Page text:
Hexanucleotide repeat expansions in the C9ORF72 gene are causally associated with frontotemporal lobar dementia (FTLD) and/or amyotrophic lateral sclerosis (ALS). The physiological function of the normal C9ORF72 protein remains unclear. In this study, we characterized the subcellular localization of C9ORF72 to processing bodies (P-bodies) and its recruitment to stress granules (SGs) upon stress-related stimuli. Gain of function and loss of function experiments revealed that the long isoform of C9ORF72 protein regulates SG assembly. CRISPR/Cas9-mediated knockdown of C9ORF72 completely abolished SG formation, negatively impacted the expression of SG-associated proteins such as TIA-1 and HuR, and accelerated cell death. Loss of C9ORF72 expression further compromised cellular recovery responses after the removal of stress. Additionally, mimicking the pathogenic condition via the expression of hexanucleotide expansion upstream of C9ORF72 impaired the expression of the C9ORF72 protein, caused an abnormal accumulation of RNA foci, and led to the spontaneous formation of SGs. Our study identifies a novel function for normal C9ORF72 in SG assembly and sheds light into how the mutant expansions might impair SG formation and cellular-stress-related adaptive responses.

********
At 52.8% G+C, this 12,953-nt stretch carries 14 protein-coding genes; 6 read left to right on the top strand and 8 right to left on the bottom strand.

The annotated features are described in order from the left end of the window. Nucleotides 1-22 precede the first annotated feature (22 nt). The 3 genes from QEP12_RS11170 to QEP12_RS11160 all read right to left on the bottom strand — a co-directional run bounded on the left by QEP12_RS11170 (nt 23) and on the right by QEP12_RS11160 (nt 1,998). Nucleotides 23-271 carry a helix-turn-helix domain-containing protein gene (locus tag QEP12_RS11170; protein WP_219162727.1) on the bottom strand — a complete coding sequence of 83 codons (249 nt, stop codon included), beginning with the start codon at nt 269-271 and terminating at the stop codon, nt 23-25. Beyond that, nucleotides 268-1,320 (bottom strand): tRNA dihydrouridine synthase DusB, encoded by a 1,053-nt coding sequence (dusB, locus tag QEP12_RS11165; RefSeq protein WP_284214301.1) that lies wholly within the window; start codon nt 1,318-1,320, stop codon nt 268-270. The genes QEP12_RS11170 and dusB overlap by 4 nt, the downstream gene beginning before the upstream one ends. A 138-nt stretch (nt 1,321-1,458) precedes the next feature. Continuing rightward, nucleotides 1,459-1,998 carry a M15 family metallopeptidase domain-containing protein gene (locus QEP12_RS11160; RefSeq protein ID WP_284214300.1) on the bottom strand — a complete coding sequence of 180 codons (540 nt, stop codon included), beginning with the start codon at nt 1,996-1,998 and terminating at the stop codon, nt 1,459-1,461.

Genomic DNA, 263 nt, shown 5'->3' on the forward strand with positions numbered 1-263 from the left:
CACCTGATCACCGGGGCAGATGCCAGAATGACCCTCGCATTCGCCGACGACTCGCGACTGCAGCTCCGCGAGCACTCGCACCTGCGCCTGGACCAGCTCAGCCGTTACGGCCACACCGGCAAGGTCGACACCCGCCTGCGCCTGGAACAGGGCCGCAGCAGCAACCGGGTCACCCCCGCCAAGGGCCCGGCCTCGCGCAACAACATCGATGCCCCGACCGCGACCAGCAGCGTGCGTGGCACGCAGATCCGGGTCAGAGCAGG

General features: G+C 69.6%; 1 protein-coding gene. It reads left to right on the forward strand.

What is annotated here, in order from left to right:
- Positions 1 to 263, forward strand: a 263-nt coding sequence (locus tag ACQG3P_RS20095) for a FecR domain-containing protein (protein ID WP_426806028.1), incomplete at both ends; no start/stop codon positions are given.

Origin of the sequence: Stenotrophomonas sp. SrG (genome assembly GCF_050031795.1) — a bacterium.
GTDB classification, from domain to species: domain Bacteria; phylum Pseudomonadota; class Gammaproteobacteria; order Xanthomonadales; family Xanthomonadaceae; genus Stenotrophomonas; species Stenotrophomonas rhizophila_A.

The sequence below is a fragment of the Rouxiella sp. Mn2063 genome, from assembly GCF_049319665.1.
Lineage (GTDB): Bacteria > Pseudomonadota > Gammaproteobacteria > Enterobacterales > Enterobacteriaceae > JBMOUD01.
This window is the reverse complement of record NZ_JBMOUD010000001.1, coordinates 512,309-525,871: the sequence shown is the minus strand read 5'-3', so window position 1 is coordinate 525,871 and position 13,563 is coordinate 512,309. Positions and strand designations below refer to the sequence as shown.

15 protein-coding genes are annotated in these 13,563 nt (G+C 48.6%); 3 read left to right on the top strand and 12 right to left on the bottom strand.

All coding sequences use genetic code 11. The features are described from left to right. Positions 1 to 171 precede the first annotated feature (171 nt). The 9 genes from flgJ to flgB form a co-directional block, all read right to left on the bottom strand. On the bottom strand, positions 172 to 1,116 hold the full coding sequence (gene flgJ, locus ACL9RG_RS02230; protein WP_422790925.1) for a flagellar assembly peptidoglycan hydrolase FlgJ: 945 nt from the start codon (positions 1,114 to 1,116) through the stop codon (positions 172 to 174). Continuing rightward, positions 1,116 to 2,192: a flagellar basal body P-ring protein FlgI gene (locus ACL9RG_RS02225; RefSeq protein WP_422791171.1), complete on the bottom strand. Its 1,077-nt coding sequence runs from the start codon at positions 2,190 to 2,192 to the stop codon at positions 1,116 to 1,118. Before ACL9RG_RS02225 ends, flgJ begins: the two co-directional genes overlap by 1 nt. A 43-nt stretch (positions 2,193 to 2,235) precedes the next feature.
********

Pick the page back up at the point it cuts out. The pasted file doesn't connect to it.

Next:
Keywords: ALS; C9ORF72; Cell recovery; Motor neuron degeneration; Stress granules.